Relaymedia

China Announces Plans To Impose Intensified Restrictions on Christian Churches

( [email protected] ) Oct 12, 2015 02:41 PM EDT
China has announced it will soon impose intensified restrictions on Christian churches as the Communist government continues to tighten its grip on the country's fastest-growing religion.
A growing number of Christians around the globe are displaying red crosses in solidarity with the Chinese church. AP photo

China has announced it will soon impose intensified restrictions on Christian churches as the Communist government continues to tighten its grip on the country's fastest-growing religion.

According to a report from Breitbart, the Party's official newspaper on religious issues, Zhongguo Mingzu Bao, declared that China's President Xi Jinping is "serious" on religion, mentioning increased controls on churches, clergy and dioceses.

The article emphasized that Xi is endeavoring to minimize foreign influence on Chinese institutions, including churches, saying that all religions should be managed by religious organizations from within China.

"There is no need for certain groups and individuals outside China to worry about this," Breitbart quotes the report as stating.

The article also reportedly quoted from Xi's address at the central United Front Work Department meeting earlier this year, where he stated that all religions must adapt to socialist policy, calling this "a common principle for all religions to comply with" since China became Communist in 1949.

An in-depth report from Reuters notes that China is currently conducting the worst domestic crackdown on human rights in two decades. The Communist government has specifically targeted Christians over the past year, using intimidation tactics such as arbitrary detention of Christian clergy and the closing of churches.

Activists say the crackdown exhibits the government's growing discomfort with Christianity, whose followers are said to rival in number the 86 million members of the Communist Party.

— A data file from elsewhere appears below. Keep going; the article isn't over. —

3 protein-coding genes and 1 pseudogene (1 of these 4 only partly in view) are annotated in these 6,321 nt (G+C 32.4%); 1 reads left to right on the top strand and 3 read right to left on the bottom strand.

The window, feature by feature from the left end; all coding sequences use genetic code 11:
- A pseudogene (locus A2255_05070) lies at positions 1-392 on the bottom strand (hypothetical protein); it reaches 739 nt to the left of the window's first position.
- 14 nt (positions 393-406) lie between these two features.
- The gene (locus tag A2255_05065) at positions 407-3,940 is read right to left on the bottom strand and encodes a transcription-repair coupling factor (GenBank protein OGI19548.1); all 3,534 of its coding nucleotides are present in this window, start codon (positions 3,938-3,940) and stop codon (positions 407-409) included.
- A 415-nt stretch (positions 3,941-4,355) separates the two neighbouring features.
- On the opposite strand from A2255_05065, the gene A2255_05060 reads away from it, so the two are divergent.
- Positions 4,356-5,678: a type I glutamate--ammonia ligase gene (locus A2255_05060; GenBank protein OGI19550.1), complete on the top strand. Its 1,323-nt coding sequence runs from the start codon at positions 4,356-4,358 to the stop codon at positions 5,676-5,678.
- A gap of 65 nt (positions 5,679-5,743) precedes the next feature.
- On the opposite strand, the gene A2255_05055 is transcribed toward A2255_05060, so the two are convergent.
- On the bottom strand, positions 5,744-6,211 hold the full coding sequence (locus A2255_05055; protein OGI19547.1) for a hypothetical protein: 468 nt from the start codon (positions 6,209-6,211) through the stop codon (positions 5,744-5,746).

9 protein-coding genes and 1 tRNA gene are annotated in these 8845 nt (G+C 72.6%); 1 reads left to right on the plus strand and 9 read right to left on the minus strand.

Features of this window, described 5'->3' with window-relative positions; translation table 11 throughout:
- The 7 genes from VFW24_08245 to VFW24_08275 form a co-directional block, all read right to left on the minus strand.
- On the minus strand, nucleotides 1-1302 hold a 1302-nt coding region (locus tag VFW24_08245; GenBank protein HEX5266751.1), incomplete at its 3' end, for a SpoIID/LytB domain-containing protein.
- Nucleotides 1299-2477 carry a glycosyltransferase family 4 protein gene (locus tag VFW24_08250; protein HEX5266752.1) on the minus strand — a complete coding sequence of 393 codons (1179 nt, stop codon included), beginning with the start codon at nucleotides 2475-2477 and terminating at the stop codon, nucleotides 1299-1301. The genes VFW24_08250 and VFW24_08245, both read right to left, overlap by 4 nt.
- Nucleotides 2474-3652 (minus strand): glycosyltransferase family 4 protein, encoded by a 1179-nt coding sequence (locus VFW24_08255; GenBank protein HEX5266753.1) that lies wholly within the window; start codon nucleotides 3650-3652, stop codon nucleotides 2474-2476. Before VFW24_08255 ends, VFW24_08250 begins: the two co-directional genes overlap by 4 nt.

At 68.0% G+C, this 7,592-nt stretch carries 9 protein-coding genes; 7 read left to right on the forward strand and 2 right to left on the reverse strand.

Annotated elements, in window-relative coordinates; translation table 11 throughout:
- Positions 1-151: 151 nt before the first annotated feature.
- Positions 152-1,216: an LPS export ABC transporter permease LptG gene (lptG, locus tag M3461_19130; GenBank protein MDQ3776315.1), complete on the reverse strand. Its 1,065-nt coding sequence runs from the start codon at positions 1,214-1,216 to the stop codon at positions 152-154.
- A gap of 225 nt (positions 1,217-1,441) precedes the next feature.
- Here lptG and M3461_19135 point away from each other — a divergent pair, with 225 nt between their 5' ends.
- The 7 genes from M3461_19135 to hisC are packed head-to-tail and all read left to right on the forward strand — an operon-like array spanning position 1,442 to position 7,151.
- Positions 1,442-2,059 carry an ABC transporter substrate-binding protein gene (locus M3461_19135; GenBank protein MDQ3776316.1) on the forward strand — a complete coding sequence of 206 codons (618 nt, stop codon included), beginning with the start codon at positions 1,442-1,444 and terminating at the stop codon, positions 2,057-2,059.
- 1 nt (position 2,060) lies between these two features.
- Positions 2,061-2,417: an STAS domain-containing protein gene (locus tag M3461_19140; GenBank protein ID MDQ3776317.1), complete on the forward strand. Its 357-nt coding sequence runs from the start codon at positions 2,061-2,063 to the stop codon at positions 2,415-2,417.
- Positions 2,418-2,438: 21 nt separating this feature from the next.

Breitbart notes that nearly 1,000 rights activists were detained last year alone-almost as many as in the previous two years combined. Additionally, more than 1,300 crosses have been removed and several churches have been completely demolished by government forces.

In Zhejiang, a region commonly referred to as "China's Jerusalem" due to its large Christian population, special police have begun monitoring Sunday sermons and warned pastors not to speak of the anti-cross campaign, according to a report from the AP. In the past, police have walked through church services, snatching small red crosses held in protest by worshipers. 

In August, police arrested China's most prominent Christian lawyer, Zhang Kai, who was known for counseling a number of Christian churches throughout the country, especially against the government's cross-removal campaign.

According to Yang Xingquan, a colleague of Mr. Zhang's, the Christian lawyer was detained by state police and charged with endangering state security and "assembling a crowd to disrupt social order," a charge that could place him under secretive detention for six months.

One evangelical lawyer in Zhejiang contacted by The Christian Science Monitor said he had recently been fired from his job by government forces. However, he said he is not seeking revenge, but instead felt that "more and more believers see the government's actions and behavior as illegal. We are behaving. It is the government that is not behaving. We are more sure of this."